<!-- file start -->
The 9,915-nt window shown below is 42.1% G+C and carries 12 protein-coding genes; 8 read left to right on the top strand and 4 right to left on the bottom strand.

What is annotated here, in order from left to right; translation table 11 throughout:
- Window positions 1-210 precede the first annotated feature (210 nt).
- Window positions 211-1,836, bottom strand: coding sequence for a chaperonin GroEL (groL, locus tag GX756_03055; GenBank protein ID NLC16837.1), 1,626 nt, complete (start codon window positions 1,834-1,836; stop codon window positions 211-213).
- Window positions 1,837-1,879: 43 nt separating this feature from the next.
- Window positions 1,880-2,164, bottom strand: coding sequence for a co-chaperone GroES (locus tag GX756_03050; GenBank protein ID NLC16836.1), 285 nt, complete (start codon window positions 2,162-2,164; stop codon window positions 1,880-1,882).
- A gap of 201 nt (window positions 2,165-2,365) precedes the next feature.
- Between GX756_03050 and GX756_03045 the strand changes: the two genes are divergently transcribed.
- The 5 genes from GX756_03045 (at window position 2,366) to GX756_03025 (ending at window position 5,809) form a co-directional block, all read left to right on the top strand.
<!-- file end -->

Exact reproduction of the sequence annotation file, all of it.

The 9,915-nt window shown below is 42.1% G+C and carries 12 protein-coding genes; 8 read left to right on the top strand and 4 right to left on the bottom strand.

What is annotated here, in order from left to right; translation table 11 throughout:
- Window positions 1-210 precede the first annotated feature (210 nt).
- Window positions 211-1,836, bottom strand: coding sequence for a chaperonin GroEL (groL, locus tag GX756_03055; GenBank protein ID NLC16837.1), 1,626 nt, complete (start codon window positions 1,834-1,836; stop codon window positions 211-213).
- Window positions 1,837-1,879: 43 nt separating this feature from the next.
- Window positions 1,880-2,164, bottom strand: coding sequence for a co-chaperone GroES (locus tag GX756_03050; GenBank protein ID NLC16836.1), 285 nt, complete (start codon window positions 2,162-2,164; stop codon window positions 1,880-1,882).
- A gap of 201 nt (window positions 2,165-2,365) precedes the next feature.
- Between GX756_03050 and GX756_03045 the strand changes: the two genes are divergently transcribed.
- The 5 genes from GX756_03045 (at window position 2,366) to GX756_03025 (ending at window position 5,809) form a co-directional block, all read left to right on the top strand.